Movie star to speak on ending wildlife trade

Bo Derek pushes to lower demand for exotic animals

American consumers contribute more to the global $10 billion to $20 billion illegal wildlife trade than any other nation except China — posing the threat of extinction for some endangered species, actress Bo Derek said in San Francisco on Wednesday.

Around the world, tigers, elephants, rhinos and exotic birds are bought and sold as trophies, rare edible delicacies and traditional medicines.

The actress, for years an animal rights activist, visited San Francisco as part of a mission to stop the vast illegal trafficking in wild animals. In the United States, the sale of wild tigers as exotic pets, the use of animal parts for medicines and the use of exotic snakeskins to make boots are relatively common, the actress said.

“Demand is so high. We’ve got to reduce demand,” Derek said.

Derek, along with Claudia McMurray, the U.S. State Department’s assistant secretary for oceans, environment and science, visited with local Asian-American leaders Wednesday morning in The City to discuss the use of products such as ground-up tiger bones, in the making of traditional

medicines. They also planned to speak at the World Affairs Council while in The City.

Many buyers are not aware they are purchasing illegal items that contribute to animals’ demise, Derek said.

There are about 5,000 tigers in the wild globally, down from 100,000 roughly a hundred years ago, McMurray said.

Derek, perhaps best known for the 1979 film “10,” has joined forces with the Coalition Against Wildlife Trafficking, an International private-public partnership aimed at saving the endangered creatures.

“There’s only so much we can do [alone],” Derek said. “The global community must decide [how to stop it].”

So far, nations including Australia, India and the United Kingdom and several animal organizations such as World Wildlife Fund and WildAid, have joined the U.S.-led coalition.

About $1 million in federal funding has been allocated to the coalition, which is designed to focus public attention on the matter, ramp up enforcement and facilitate international cooperation.

A wild tiger fetches about $90,000 in India, a nation where the per capita income is less than $4,000, according to U.S. government data from 2005.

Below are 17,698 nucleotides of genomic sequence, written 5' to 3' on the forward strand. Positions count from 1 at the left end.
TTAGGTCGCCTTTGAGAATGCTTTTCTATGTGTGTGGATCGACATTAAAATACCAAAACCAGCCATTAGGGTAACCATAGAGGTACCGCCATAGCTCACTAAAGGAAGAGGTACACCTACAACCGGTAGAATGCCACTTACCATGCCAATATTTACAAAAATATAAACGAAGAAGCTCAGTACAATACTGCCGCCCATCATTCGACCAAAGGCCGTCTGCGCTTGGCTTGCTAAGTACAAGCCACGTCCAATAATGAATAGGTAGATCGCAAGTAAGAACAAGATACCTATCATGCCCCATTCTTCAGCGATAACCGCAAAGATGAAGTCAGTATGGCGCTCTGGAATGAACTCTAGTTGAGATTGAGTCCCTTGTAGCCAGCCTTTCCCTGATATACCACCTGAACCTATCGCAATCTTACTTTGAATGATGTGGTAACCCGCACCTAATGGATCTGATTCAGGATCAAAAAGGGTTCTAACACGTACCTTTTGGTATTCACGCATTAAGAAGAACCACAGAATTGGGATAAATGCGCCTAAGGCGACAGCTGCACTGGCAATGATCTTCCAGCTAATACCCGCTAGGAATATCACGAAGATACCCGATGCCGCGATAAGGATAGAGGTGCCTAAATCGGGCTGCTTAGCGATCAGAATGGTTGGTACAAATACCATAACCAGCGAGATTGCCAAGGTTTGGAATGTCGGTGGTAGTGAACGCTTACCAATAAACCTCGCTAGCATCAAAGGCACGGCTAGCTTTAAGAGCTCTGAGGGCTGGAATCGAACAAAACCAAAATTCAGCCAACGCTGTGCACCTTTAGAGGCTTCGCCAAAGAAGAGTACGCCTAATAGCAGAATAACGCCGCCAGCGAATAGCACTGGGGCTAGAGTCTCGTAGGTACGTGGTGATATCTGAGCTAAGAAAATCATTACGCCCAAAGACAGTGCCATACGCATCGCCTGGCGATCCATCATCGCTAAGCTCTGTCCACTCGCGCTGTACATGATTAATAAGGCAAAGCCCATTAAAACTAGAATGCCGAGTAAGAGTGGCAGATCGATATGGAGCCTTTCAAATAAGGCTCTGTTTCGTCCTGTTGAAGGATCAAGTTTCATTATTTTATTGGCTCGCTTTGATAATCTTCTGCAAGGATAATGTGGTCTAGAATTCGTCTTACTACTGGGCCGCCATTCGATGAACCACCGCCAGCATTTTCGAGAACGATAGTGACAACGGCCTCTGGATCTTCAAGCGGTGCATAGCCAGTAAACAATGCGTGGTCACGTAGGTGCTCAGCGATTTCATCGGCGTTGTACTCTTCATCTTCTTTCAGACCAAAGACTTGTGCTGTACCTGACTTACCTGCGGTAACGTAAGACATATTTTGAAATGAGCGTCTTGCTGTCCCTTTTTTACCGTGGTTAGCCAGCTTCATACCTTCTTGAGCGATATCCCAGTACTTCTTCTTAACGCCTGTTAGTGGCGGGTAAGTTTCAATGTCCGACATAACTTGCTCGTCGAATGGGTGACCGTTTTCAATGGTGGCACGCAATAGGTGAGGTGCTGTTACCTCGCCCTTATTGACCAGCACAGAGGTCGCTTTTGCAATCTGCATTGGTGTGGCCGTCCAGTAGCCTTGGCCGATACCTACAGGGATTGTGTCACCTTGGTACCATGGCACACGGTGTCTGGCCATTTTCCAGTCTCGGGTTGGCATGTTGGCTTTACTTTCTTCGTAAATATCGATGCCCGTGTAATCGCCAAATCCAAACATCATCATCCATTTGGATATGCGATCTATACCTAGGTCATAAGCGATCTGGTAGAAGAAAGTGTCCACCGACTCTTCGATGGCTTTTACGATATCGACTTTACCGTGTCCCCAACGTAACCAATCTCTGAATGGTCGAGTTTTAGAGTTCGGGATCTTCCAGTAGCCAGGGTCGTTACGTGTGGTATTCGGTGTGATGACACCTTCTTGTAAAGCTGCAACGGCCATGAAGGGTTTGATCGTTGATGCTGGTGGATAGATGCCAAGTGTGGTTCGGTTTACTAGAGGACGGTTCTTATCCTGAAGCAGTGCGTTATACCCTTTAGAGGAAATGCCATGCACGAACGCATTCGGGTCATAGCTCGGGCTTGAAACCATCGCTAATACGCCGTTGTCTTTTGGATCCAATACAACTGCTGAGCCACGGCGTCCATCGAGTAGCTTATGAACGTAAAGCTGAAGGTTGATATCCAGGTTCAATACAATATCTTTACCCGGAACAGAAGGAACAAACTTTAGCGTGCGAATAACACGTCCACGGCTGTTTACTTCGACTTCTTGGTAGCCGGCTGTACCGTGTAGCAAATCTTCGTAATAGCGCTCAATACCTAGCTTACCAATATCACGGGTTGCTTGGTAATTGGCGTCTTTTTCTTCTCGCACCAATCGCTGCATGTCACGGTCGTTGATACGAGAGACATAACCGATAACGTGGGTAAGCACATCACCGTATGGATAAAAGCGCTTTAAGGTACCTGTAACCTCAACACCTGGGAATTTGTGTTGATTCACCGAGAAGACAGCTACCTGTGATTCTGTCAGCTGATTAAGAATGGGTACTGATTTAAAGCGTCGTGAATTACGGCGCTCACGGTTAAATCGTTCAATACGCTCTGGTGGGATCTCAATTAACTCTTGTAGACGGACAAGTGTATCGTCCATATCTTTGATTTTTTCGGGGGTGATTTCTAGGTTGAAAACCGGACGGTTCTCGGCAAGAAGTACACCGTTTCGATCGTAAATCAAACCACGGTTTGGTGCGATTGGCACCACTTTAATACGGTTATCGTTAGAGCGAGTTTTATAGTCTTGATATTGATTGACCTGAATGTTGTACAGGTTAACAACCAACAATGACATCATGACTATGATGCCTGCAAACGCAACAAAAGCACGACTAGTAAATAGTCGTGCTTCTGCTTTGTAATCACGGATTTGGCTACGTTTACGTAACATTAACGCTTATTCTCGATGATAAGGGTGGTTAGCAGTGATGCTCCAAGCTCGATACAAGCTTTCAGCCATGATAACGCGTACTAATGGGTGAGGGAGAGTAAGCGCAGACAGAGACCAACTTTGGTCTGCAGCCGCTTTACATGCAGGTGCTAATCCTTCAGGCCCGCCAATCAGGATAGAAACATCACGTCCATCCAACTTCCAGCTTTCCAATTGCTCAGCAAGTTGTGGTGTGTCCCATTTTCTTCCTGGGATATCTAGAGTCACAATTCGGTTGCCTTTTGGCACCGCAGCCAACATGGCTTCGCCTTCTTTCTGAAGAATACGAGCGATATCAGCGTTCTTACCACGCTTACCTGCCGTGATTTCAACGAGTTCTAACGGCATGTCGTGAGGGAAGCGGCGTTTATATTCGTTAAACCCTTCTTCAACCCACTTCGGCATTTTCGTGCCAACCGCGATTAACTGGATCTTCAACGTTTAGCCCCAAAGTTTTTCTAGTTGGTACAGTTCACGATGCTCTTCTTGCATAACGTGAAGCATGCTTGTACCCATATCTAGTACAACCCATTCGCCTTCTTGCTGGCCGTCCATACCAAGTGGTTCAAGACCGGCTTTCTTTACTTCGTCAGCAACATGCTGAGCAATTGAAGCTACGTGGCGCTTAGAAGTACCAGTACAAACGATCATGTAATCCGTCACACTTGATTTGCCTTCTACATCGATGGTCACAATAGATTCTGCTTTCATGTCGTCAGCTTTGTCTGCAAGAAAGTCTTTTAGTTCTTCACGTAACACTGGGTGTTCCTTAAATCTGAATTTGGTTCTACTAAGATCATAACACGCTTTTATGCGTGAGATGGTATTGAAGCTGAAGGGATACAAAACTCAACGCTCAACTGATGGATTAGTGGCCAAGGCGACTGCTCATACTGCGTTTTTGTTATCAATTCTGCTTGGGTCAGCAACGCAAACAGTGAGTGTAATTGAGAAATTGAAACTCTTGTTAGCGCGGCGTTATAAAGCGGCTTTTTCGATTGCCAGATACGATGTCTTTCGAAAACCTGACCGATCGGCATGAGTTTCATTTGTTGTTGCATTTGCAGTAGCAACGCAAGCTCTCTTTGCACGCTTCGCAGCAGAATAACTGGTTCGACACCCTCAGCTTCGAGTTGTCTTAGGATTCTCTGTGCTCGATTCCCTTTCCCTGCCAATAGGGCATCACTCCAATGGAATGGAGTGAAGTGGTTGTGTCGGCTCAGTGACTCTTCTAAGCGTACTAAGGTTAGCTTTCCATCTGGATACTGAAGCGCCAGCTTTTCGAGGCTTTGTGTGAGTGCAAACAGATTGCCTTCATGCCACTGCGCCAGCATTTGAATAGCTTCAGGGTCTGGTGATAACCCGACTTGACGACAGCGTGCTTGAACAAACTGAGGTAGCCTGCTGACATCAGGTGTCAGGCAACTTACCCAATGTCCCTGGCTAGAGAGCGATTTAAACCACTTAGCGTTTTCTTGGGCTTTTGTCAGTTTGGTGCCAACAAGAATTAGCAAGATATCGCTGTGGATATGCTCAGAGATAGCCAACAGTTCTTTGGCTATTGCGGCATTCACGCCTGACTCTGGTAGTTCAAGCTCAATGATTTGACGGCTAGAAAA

One way to create economic opportunities other than selling the animals is to foster eco-tourism, McMurray said. Another way to combat the illegal wildlife trade is enforcement, the State Department official said.

One possible way to combat the trade is to increase the number of customs officers who check packages, crates and luggage as they make their way into the United States, McMurray said.

McMurray told the story of a smuggler who was bringing rare bird eggs into the country until one of them hatched during his plane ride. The smuggler summarily flushed the young bird down the toilet, she said.

mcarroll@examiner.comartsLocalMoviesScience and Technology

Just Posted

Ahmad Ibrahim Moss, a Lyft driver whose pandemic-related unemployment benefits have stopped, is driving again and relying on public assistance to help make ends meet. <ins>(Kevin N. Hume/The Examiner)</ins>
How much does gig work cost taxpayers?

Some drivers and labor experts say Prop. 22 pushed an undue burden on to everyday taxpayers.

Gov. Gavin Newsom, who visited the International Brotherhood of Electrical Workers Local 6 headquarters on Recall Election Day, handily won after a summer of political high jinks.	<ins>(Kevin N. Hume/The Examiner)</ins>
Lessons from a landslide: Key takeaways from California’s recall circus

‘After a summer of half-baked polls and overheated press coverage, the race wasn’t even close’

Suicide is the second leading cause of death for adolescents in the U.S. (Shutterstock)
Why California teens need mental illness education

SB 224 calls for in-school mental health instruction as depression and suicide rates rise

The Kimpton Buchanan Hotel in Japantown could become permanent supportive housing if The City can overcome neighborhood pushback. (Kevin N. Hume/The Examiner)
Nimbytown: Will SF neighborhoods allow vacant hotels to house the homeless?

‘We have a crisis on our hands and we need as many options as possible’

Most Read